Engineering alum helps shape structures throughout Wisconsin and Midwest

John Kissinger started his building career in the sandbox. He went on to help build such iconic Midwestern structures as the Wisconsin Center, the Quadracci Pavilion at the Milwaukee Art Museum, Chicago’s McCormick Place West addition and the renovation of Lambeau Field.

Kissinger is the president and CEO of GRAEF, a multidisciplinary engineering, planning and design firm that works with clients throughout the United States on public and private buildings.

‘A natural fit’

UWM was a natural choice for Kissinger, a 1979 graduate of the College of Engineering & Applied Science. His mother was librarian at the university, and all seven children in the Kissinger family went to UWM. He knew from those early days playing with Tonka toys in his sandbox that he wanted to be a builder.

“A lot of people don’t know what they want to be when they go off to college, but I knew I wanted to be an engineer, a structural engineer.” UWM was close to his family’s east side home, and “I knew they had a good engineering school,” he said. “It seemed like a natural fit at the time.”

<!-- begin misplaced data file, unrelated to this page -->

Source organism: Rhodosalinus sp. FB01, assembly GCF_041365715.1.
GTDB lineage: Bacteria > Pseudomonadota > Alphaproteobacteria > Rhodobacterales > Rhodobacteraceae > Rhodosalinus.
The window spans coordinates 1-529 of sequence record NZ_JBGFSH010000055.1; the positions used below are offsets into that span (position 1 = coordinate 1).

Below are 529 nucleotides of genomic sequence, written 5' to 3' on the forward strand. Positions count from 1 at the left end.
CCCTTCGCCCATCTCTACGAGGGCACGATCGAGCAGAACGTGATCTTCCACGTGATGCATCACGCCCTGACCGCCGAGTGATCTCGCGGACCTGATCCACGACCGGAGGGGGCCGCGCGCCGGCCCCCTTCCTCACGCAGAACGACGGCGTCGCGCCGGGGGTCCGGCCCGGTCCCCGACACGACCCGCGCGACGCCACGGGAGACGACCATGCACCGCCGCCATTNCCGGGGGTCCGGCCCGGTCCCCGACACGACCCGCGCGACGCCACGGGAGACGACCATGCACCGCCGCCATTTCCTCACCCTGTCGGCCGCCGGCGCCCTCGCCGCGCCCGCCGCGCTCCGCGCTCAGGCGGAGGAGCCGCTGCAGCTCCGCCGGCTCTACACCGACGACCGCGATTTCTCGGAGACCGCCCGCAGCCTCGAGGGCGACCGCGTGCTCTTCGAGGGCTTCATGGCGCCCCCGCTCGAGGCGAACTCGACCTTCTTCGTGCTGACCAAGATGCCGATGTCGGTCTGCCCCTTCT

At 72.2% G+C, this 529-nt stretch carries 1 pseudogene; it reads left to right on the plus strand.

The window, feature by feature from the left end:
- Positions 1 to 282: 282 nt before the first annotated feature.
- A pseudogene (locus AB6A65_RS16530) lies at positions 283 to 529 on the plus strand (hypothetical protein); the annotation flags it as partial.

The faculty was outstanding, he recalled. “The education I received was top-notch and has helped me tremendously to be successful in my career.”

After completing his graduate degree at UW-Madison, he worked at several engineering firms, but was looking for a company where he could be involved in more varied projects. While he was working in Chicago, he saw an ad for a position at GRAEF and applied.

He started out as a staff engineer and worked way up the ladder, enjoying the many different projects. “It was the work I wanted to do.”

At GRAEF, he added, he has also had the good fortune to work on, and often manage, large multidisciplinary teams.

Calatrava addition a favorite

The Calatrava addition to the museum, designed by architect Santiago Calatrava, remains his favorite project.

“Working with Calatrava, creating a masterpiece in Milwaukee, was a highlight of my career,” he said. “It was a challenging project, but we got it done and it turned out great,” he said. “It’s a work of art.”

The Calatrava addition, which was Time Magazine’s No. 1 Design of 2001, is celebrating its 20th anniversary this year. Kissinger is one of only 20 or so people who know how the iconic Burke Brise Soleil – the soaring wings that open and close over the museum – works.

“I get a kick out of that.”

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